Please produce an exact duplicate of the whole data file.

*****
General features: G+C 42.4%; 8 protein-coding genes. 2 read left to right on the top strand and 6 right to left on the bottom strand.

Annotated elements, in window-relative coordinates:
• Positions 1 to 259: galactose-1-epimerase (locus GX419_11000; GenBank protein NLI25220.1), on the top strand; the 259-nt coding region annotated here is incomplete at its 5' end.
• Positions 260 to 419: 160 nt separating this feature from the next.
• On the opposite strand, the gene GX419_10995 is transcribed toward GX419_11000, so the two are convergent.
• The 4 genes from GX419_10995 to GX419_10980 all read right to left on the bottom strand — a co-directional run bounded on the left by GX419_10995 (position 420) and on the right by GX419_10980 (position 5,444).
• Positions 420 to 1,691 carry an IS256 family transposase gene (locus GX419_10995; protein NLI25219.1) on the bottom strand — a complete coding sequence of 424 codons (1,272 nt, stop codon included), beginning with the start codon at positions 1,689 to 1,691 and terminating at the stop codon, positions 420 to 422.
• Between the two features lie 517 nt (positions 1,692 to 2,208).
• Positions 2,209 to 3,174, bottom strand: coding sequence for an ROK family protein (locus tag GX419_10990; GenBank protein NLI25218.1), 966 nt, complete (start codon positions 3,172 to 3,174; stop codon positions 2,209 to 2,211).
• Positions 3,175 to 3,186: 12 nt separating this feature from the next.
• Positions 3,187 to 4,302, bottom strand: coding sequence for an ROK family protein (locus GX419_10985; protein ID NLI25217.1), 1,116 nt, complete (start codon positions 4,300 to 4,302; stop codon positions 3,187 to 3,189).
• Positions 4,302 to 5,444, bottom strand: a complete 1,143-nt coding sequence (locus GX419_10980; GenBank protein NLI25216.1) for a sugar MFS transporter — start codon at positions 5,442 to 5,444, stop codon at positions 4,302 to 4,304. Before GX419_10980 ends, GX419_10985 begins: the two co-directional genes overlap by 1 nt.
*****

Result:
General features: G+C 42.4%; 8 protein-coding genes. 2 read left to right on the top strand and 6 right to left on the bottom strand.

Annotated elements, in window-relative coordinates:
• Positions 1 to 259: galactose-1-epimerase (locus GX419_11000; GenBank protein NLI25220.1), on the top strand; the 259-nt coding region annotated here is incomplete at its 5' end.
• Positions 260 to 419: 160 nt separating this feature from the next.
• On the opposite strand, the gene GX419_10995 is transcribed toward GX419_11000, so the two are convergent.
• The 4 genes from GX419_10995 to GX419_10980 all read right to left on the bottom strand — a co-directional run bounded on the left by GX419_10995 (position 420) and on the right by GX419_10980 (position 5,444).
• Positions 420 to 1,691 carry an IS256 family transposase gene (locus GX419_10995; protein NLI25219.1) on the bottom strand — a complete coding sequence of 424 codons (1,272 nt, stop codon included), beginning with the start codon at positions 1,689 to 1,691 and terminating at the stop codon, positions 420 to 422.
• Between the two features lie 517 nt (positions 1,692 to 2,208).
• Positions 2,209 to 3,174, bottom strand: coding sequence for an ROK family protein (locus tag GX419_10990; GenBank protein NLI25218.1), 966 nt, complete (start codon positions 3,172 to 3,174; stop codon positions 2,209 to 2,211).
• Positions 3,175 to 3,186: 12 nt separating this feature from the next.
• Positions 3,187 to 4,302, bottom strand: coding sequence for an ROK family protein (locus GX419_10985; protein ID NLI25217.1), 1,116 nt, complete (start codon positions 4,300 to 4,302; stop codon positions 3,187 to 3,189).
• Positions 4,302 to 5,444, bottom strand: a complete 1,143-nt coding sequence (locus GX419_10980; GenBank protein NLI25216.1) for a sugar MFS transporter — start codon at positions 5,442 to 5,444, stop codon at positions 4,302 to 4,304. Before GX419_10980 ends, GX419_10985 begins: the two co-directional genes overlap by 1 nt.